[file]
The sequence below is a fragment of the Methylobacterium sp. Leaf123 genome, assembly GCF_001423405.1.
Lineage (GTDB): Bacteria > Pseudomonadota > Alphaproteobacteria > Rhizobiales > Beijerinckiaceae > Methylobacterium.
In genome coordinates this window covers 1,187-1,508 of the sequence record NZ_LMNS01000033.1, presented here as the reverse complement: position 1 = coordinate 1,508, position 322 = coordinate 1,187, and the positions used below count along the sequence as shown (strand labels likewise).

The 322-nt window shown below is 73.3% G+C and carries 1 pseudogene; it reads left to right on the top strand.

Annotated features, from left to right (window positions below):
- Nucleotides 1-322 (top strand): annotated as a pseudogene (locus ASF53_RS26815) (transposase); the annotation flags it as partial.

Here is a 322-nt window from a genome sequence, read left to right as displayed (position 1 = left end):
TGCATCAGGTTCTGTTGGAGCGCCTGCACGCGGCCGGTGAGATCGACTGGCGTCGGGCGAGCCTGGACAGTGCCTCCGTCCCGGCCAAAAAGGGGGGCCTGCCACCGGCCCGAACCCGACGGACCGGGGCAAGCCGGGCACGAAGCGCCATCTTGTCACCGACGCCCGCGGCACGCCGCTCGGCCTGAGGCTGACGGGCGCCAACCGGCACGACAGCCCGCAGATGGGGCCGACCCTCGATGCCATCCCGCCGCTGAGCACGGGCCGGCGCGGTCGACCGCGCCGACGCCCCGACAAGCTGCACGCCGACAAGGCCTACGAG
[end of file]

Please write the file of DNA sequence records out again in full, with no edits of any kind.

The sequence below is a fragment of the Methylobacterium sp. Leaf123 genome, assembly GCF_001423405.1.
Lineage (GTDB): Bacteria > Pseudomonadota > Alphaproteobacteria > Rhizobiales > Beijerinckiaceae > Methylobacterium.
In genome coordinates this window covers 1,187-1,508 of the sequence record NZ_LMNS01000033.1, presented here as the reverse complement: position 1 = coordinate 1,508, position 322 = coordinate 1,187, and the positions used below count along the sequence as shown (strand labels likewise).

The 322-nt window shown below is 73.3% G+C and carries 1 pseudogene; it reads left to right on the top strand.

Annotated features, from left to right (window positions below):
- Nucleotides 1-322 (top strand): annotated as a pseudogene (locus ASF53_RS26815) (transposase); the annotation flags it as partial.

Here is a 322-nt window from a genome sequence, read left to right as displayed (position 1 = left end):
TGCATCAGGTTCTGTTGGAGCGCCTGCACGCGGCCGGTGAGATCGACTGGCGTCGGGCGAGCCTGGACAGTGCCTCCGTCCCGGCCAAAAAGGGGGGCCTGCCACCGGCCCGAACCCGACGGACCGGGGCAAGCCGGGCACGAAGCGCCATCTTGTCACCGACGCCCGCGGCACGCCGCTCGGCCTGAGGCTGACGGGCGCCAACCGGCACGACAGCCCGCAGATGGGGCCGACCCTCGATGCCATCCCGCCGCTGAGCACGGGCCGGCGCGGTCGACCGCGCCGACGCCCCGACAAGCTGCACGCCGACAAGGCCTACGAG